The delegation also met with the State Secretary of the Ministry of Population, Development, and Social Protection (MoPDSP), Ms. Otgonjargal, to learn more about the services being provided to victims of trafficking in Mongolia. The Ministry is working with NGOs to provide victims with services including legal, medical, psychosocial, and child support services through two dedicated shelters for victims of trafficking. In Nepal, eight of such rehabilitation shelters exist which are run by NGOs with government support. The delegation subsequently meet both a government-run shelter established by the Ministry of Justice as well as a shelter run by an NGO.
The delegation also visited the newly established Citizenship and Migration General Authority of Mongolia (CMGAM). On December 26, 2013, the Mongolian Parliament approved the bill on Border Check Points that became effective on April 1, 2014. Under the new law, certain functions of the Border Ports Division, which was previously administered by the General Authority for Border Protection, have been transferred and brought under the administration of the Mongolian Migration Office which has been renamed as the CMGAM, which functions under the auspices of the Ministry of Justice. The former Mongolia Immigration Agency was only in charge of foreign nationals` issues in Mongolia, now the CMGAM is obliged to be responsible for both Mongolian nationals and foreigners. The delegation was given a tour of the airport to show the facilities and the operations of the CMGA in identifying victims of trafficking. Other meetings were held with the Consular Department of the Ministry of Foreign Affairs, the General Police Agency, and Ministry of Labor.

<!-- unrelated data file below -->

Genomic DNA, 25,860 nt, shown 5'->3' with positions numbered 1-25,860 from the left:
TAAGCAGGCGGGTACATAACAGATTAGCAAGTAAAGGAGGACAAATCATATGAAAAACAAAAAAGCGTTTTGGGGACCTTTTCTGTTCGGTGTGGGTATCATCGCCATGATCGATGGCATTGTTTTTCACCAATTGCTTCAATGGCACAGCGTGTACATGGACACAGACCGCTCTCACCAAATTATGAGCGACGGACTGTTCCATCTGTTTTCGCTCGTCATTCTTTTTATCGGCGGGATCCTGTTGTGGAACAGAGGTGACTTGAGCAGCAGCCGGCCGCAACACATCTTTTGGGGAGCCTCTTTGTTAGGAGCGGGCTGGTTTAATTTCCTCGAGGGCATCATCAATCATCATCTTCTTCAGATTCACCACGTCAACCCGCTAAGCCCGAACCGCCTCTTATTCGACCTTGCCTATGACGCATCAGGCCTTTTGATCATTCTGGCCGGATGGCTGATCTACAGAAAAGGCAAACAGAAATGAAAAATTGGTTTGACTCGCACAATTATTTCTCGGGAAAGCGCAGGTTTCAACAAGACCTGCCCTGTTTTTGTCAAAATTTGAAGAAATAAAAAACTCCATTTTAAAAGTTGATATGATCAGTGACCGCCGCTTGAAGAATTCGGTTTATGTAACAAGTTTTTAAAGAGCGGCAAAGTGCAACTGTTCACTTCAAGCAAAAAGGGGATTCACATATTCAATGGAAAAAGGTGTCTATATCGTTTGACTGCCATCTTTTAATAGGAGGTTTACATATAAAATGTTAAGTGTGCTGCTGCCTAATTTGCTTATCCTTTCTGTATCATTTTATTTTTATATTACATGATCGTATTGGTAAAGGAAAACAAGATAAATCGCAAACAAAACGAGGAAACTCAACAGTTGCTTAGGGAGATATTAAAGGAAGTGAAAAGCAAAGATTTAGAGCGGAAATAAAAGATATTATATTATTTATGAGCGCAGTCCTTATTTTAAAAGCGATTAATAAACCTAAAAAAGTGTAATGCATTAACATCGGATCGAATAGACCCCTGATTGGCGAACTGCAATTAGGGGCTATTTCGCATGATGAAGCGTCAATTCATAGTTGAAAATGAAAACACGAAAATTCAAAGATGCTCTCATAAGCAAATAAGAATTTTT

During a reception for the delegation, hosted by the Ministry of Justice and the MoPDS and attended by State Secretary Bayartsetseg, Secretary of the MoWCSW of Nepal, Dinesh Hari Adhikari, remarked upon the hospitality received from the Mongolian counterparts and the importance of joining forces to combat trafficking globally. He expressed his wish that both countries would further deepen relationships and his hope for the state secretary to visit Nepal in the near future.
The study tour was organized under the Combating Trafficking in Persons (C-TIP) Program implemented by The Asia Foundation in Nepal and funded by USAID. In Mongolia, The Asia Foundation is implementing the Supporting Mongolia’s Efforts to Combat Trafficking in Persons Project funded by the Swiss Embassy in Beijing.
Shareen Tuladhar is The Asia Foundation’s program officer in Nepal working on CTIP and Tirza Theunissen is the Foundation’s deputy country representative in Mongolia. They can be contacted at firstname.lastname@example.org and email@example.com, respectively. The views and opinions expressed here are those of the individual authors and not those of The Asia Foundation.